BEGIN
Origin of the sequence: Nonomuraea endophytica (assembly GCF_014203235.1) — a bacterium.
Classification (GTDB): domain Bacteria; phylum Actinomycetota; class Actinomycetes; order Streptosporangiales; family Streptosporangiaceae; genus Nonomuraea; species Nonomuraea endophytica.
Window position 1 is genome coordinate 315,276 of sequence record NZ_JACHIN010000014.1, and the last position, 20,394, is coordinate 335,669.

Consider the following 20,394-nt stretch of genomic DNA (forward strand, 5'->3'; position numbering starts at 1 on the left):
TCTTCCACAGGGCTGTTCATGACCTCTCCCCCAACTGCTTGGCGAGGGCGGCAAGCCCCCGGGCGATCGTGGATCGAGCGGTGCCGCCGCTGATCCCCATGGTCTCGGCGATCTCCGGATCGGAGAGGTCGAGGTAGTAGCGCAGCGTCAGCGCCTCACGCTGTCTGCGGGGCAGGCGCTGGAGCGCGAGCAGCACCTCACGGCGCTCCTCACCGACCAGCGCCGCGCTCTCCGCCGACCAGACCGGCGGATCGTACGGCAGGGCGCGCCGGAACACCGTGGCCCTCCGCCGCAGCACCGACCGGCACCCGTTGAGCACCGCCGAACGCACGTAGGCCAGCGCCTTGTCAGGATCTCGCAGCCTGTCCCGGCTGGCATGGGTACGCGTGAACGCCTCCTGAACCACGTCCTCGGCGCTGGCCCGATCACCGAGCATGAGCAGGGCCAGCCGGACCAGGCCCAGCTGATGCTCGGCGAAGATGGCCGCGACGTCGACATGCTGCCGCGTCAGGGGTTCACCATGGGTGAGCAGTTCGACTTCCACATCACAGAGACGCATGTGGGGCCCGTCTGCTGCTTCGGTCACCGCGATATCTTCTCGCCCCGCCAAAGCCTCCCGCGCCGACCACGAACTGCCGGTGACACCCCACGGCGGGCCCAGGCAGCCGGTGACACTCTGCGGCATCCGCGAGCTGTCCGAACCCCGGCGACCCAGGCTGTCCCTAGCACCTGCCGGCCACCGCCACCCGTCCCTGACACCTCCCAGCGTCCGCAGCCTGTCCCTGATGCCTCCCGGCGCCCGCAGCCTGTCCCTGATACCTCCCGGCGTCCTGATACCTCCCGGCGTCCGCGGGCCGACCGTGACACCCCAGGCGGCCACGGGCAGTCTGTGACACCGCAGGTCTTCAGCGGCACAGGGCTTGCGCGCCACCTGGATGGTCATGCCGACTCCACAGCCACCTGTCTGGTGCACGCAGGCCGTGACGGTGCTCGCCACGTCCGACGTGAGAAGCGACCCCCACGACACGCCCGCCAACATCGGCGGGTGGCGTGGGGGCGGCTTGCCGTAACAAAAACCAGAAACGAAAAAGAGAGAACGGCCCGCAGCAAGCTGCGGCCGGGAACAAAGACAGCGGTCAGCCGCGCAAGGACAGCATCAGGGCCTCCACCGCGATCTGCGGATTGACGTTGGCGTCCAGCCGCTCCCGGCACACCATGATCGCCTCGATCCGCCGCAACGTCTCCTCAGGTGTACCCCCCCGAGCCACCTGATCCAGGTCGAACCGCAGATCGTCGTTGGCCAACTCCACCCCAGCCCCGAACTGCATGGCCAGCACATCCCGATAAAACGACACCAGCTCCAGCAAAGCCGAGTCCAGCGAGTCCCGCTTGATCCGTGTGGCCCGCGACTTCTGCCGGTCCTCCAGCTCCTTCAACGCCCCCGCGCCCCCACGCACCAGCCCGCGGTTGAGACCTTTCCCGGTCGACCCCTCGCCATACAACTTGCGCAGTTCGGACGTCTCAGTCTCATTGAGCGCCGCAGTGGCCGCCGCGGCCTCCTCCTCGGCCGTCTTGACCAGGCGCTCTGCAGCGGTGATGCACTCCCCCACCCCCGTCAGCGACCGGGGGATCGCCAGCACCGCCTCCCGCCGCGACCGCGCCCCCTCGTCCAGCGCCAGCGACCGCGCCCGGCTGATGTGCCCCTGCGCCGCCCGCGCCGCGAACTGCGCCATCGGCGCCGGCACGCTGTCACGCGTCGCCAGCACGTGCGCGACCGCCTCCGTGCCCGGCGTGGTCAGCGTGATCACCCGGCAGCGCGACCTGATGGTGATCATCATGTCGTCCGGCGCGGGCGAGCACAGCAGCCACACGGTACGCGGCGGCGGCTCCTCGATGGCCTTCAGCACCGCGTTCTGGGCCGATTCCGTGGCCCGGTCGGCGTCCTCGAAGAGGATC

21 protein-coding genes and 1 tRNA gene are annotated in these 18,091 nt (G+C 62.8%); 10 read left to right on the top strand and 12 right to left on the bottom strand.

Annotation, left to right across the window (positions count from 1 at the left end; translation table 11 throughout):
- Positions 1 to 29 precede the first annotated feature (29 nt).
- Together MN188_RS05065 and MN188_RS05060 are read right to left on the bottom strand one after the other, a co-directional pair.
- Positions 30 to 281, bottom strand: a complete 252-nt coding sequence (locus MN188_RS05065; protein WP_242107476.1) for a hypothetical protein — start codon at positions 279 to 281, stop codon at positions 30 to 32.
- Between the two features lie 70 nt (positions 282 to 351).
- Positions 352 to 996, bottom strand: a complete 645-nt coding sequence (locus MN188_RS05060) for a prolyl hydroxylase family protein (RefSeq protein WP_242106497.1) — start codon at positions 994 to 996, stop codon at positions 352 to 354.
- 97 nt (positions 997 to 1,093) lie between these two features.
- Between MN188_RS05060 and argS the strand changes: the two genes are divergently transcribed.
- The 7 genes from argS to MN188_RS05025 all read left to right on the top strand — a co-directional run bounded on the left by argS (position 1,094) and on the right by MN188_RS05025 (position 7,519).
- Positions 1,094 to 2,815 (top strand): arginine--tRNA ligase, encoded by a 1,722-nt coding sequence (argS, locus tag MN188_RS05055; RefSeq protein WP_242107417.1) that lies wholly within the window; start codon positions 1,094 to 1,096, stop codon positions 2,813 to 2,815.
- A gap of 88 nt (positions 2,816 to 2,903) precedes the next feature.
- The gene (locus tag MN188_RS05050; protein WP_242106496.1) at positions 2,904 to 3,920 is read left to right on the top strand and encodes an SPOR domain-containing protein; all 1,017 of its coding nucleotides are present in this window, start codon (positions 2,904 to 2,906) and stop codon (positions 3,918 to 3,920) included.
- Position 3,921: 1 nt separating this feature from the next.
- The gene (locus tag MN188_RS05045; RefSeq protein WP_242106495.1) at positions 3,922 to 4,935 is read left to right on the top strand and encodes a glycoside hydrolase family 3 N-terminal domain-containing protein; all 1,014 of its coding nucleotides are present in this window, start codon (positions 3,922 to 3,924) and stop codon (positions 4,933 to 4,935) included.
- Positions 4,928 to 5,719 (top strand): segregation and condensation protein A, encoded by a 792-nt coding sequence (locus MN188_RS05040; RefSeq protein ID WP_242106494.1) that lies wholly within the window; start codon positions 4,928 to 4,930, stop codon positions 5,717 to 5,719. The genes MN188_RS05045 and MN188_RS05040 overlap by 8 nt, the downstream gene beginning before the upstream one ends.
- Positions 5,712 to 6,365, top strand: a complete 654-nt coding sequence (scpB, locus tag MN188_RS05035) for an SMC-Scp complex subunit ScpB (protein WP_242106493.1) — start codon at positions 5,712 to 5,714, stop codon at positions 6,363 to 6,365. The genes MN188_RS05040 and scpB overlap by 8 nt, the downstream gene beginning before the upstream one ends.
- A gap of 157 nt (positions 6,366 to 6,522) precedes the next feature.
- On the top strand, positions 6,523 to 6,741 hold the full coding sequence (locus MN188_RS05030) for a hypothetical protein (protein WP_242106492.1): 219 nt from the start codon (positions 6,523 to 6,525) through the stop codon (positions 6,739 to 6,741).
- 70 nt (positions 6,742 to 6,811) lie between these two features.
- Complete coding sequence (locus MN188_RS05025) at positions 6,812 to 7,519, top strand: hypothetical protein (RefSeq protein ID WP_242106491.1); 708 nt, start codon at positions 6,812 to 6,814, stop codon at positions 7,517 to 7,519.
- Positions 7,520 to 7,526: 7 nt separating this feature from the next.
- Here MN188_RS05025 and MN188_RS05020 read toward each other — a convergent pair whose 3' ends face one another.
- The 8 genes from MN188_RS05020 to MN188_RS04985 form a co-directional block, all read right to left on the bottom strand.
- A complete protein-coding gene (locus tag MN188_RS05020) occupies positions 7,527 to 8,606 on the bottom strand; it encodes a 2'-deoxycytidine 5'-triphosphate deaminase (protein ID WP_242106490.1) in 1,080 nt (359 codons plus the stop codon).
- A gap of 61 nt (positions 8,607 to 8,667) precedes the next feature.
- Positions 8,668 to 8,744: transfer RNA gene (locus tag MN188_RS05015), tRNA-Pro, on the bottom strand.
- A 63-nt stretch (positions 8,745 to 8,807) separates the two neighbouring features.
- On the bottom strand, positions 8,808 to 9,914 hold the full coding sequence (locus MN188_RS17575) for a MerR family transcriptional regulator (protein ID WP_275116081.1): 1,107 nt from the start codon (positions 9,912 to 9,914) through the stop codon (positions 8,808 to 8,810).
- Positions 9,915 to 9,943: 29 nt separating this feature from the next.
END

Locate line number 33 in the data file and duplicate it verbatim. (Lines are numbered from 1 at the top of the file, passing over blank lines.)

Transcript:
- A 63-nt stretch (positions 8,745 to 8,807) separates the two neighbouring features.